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A new intimate restaurant is opening at 200 Peachtree downtown
Chef Rich Rosendale touts experience cooking around the globe, from India to Germany to Ecuador and the Philippines. He owns a Southern-style barbecue “café” called Roots 657 in Virginia and operates an event catering company out of 200 Peachtree Street Downtown. On March 17, he’ll launch a full-service restaurant on the ground floor of the same building (which is where the Harry Potter exhibit currently resides.) Called R3 Rosendale Concepts, it will serve lunch inspired by his pandemic-time delivery-only pizza company (Roots Local Pizza To-Go) and a soup concept called Soups Up. Dinner will be more refined, serving dishes inspired by international flavors and a craft cocktail lounge he opened earlier in his career.
Chef Bella Jones pays homage to Black history through food with Liz & Leon’s
Bella Jones, a private chef known for her Ode to the Black Chef blog and accompanying pop-up events, is opening her first restaurant. Named Liz & Leon’s to honor her maternal grandparents, it aims to highlight the history of Black foodways, starting with the African diaspora. Located in a turn-of-the-century building on historic Hotel Row in South Dwntwn (231 Mitchell Street), Liz & Leon’s is slated to open in early November, alongside accompanying juke joint Sweet Gigi’s.
In downtown Atlanta, a billboard flashed residents in more ways than one
Doug Elliott, a retired higher-ed executive, sits down to breakfast every morning with a coffee, perhaps some cereal, and Kim Kardashian’s boobs in his face. The billboard sits across from his apartment downtown. It’s one of several new billboards that have been erected in the Arts & Entertainment Atlanta district—an initiative, approved by the city in 2017, to “awaken” downtown by introducing outdoor media displays by local artists as well as advertisers.
There’s a new picture of downtown Atlanta emerging—but who will it be for?
The excitement about new development obscures an awkward fact that the city and developers have to reckon with: Downtown already has more buildings than it has people who want to occupy them. It already has more road, rail, and bus capacity than any eastern U.S. downtown south of Washington, D.C. On weekdays, there are plenty of people there. The problem is that, at 5 p.m. on Fridays, the place clears out. Downtown Atlanta is often filled with a large, diverse group of people, but not many of them are residents.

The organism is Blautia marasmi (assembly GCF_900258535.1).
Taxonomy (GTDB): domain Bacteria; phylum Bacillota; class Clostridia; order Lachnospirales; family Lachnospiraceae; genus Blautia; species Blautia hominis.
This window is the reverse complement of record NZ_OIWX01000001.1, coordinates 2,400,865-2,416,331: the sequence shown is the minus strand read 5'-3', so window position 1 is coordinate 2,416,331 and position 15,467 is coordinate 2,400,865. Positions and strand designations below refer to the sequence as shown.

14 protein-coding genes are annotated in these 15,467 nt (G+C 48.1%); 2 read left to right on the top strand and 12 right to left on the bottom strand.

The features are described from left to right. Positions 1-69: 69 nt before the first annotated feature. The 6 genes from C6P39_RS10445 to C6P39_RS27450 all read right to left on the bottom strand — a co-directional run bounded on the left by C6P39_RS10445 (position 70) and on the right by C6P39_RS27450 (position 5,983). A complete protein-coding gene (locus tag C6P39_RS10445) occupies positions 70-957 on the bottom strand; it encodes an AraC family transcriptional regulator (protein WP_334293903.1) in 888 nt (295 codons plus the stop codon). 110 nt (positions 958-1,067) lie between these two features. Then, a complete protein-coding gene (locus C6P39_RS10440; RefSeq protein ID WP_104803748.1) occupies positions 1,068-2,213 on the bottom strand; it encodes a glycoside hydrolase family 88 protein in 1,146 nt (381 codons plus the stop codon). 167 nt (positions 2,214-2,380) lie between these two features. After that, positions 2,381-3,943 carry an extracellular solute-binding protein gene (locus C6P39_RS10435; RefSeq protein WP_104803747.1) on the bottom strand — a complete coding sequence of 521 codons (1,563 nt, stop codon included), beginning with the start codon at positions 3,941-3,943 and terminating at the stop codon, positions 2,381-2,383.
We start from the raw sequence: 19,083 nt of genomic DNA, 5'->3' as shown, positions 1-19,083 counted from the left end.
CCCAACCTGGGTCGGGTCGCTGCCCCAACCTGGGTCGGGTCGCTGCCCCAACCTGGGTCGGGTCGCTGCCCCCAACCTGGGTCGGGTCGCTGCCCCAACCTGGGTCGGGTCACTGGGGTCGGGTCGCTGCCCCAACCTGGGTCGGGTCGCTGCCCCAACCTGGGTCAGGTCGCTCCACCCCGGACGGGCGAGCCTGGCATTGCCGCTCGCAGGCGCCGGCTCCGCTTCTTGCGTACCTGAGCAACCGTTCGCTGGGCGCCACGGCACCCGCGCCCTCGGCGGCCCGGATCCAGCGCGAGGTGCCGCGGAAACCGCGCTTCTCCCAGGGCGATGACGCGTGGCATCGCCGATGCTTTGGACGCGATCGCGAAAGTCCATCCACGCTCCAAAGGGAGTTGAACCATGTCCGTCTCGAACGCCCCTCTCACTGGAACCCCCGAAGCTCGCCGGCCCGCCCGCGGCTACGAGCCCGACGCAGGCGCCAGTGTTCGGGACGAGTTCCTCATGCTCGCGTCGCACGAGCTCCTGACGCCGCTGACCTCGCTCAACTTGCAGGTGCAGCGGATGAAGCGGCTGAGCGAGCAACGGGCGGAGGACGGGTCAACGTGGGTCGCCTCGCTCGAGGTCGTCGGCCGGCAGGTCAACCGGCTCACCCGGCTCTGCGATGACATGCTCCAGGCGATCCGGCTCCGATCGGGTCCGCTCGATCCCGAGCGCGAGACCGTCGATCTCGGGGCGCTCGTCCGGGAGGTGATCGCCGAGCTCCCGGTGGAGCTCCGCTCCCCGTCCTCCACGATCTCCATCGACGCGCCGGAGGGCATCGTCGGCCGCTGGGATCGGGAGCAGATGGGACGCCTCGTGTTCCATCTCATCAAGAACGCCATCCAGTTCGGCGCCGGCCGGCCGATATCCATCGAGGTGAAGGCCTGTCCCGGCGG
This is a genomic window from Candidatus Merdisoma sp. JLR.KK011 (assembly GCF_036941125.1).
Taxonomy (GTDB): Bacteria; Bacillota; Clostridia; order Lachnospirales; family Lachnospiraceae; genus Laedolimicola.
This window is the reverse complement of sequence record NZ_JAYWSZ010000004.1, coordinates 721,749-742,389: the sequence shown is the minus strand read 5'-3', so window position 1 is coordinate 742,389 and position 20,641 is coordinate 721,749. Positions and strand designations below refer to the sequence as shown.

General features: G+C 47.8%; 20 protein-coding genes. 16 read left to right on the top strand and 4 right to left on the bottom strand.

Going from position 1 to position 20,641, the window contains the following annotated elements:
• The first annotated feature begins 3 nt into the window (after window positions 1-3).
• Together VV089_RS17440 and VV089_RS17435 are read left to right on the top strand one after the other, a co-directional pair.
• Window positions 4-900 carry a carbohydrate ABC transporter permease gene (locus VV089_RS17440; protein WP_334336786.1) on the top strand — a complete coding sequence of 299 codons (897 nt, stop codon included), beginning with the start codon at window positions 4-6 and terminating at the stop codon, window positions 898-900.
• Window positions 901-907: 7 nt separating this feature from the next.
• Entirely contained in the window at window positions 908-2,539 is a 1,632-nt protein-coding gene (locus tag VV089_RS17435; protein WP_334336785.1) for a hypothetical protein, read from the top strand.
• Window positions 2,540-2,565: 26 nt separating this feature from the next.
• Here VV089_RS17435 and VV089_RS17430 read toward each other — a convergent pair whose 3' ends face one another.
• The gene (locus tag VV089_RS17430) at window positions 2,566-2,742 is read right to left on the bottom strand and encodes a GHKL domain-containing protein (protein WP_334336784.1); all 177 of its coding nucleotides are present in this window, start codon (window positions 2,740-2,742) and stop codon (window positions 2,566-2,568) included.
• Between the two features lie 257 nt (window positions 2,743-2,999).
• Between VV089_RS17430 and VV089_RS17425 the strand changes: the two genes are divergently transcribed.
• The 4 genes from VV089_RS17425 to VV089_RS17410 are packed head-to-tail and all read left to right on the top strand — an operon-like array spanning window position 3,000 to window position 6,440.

The Stitch—a long-awaited freeway cap—aims to bring together what the Connector tore apart
It’s a “stitch” as in a way to sew together the moribund patch of no-man’s-land between the Civic Center MARTA station on West Peachtree Street and Folk Art Park at Piedmont. A. J. Robinson, Central Atlanta Progress’s president, floated the idea in 2016: a cap on I-75/I-85 to create a pedestrian-friendly space about two-thirds the size of Centennial Olympic Park. Basically, we’d build a roof over about 4,000 feet of the Downtown Connector and plant trees on it.
What makes a good downtown?
Darin Givens—cofounder of ThreadATL, a nonprofit advocacy organization that aims to influence city planning and policy—explains why this cross-section of Forsyth and Poplar streets in the Fairlie-Poplar District has it all.
The 5 things that Atlanta artists need
“There’s always been a fight for visibility for the creative community here. A lot of the artists feel like underground legends, even if they are known worldwide.”
Can we use aging downtown offices to create a more livable Atlanta?
Eviscerating a century-old office building and refashioning it into apartments is no easy feat. Older offices are nonpliable, stubborn things, riddled with secret problems and outdated floor plans. But the hassle was worth it for Centennial Yards Company, the developer behind a 162-unit project called the Lofts at Centennial Yards South, a remake of half of the long-vacant Norfolk Southern Buildings.
A quick guide to what’s in development in downtown Atlanta, what’s proposed, and what might have been
Hard to keep all the numbered buildings and buzzwords straight? Here’s a quick guide to what’s proposed, what’s underway, and what might have been.
In downtown Atlanta, the development subsidies can be red hot
In 2013, the City of Atlanta agreed to fund $200 million of the $1.6 billion price tag for billionaire Arthur Blank’s Mercedes-Benz Stadium. However, that covered only upfront development costs and did not account for operating and financing expenses, which will be paid with nearly 40 percent of the city’s hotel tax over the next 30 years, for a total investment of roughly $700 million. Blank pegs private dollars at $850 million, leaving 40 percent of the total cost coming from public coffers.